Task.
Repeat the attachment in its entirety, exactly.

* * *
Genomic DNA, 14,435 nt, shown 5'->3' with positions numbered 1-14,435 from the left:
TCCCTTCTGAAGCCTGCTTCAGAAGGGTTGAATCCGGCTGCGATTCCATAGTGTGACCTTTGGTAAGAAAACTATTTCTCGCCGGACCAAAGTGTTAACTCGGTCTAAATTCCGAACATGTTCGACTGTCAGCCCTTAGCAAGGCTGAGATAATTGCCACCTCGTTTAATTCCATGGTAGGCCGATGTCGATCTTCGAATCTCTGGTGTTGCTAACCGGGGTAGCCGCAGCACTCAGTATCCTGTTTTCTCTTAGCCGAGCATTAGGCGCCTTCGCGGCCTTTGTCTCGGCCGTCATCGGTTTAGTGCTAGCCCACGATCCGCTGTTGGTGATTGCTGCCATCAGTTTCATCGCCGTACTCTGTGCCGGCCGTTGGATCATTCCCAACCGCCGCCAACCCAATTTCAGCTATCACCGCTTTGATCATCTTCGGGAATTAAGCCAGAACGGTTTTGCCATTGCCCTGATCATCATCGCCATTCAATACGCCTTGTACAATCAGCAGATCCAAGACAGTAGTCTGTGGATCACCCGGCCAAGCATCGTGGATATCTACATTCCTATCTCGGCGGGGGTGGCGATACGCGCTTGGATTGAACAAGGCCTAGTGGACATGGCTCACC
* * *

Genomic DNA, 14,435 nt, shown 5'->3' with positions numbered 1-14,435 from the left:
TCCCTTCTGAAGCCTGCTTCAGAAGGGTTGAATCCGGCTGCGATTCCATAGTGTGACCTTTGGTAAGAAAACTATTTCTCGCCGGACCAAAGTGTTAACTCGGTCTAAATTCCGAACATGTTCGACTGTCAGCCCTTAGCAAGGCTGAGATAATTGCCACCTCGTTTAATTCCATGGTAGGCCGATGTCGATCTTCGAATCTCTGGTGTTGCTAACCGGGGTAGCCGCAGCACTCAGTATCCTGTTTTCTCTTAGCCGAGCATTAGGCGCCTTCGCGGCCTTTGTCTCGGCCGTCATCGGTTTAGTGCTAGCCCACGATCCGCTGTTGGTGATTGCTGCCATCAGTTTCATCGCCGTACTCTGTGCCGGCCGTTGGATCATTCCCAACCGCCGCCAACCCAATTTCAGCTATCACCGCTTTGATCATCTTCGGGAATTAAGCCAGAACGGTTTTGCCATTGCCCTGATCATCATCGCCATTCAATACGCCTTGTACAATCAGCAGATCCAAGACAGTAGTCTGTGGATCACCCGGCCAAGCATCGTGGATATCTACATTCCTATCTCGGCGGGGGTGGCGATACGCGCTTGGATTGAACAAGGCCTAGTGGACATGGCTCACC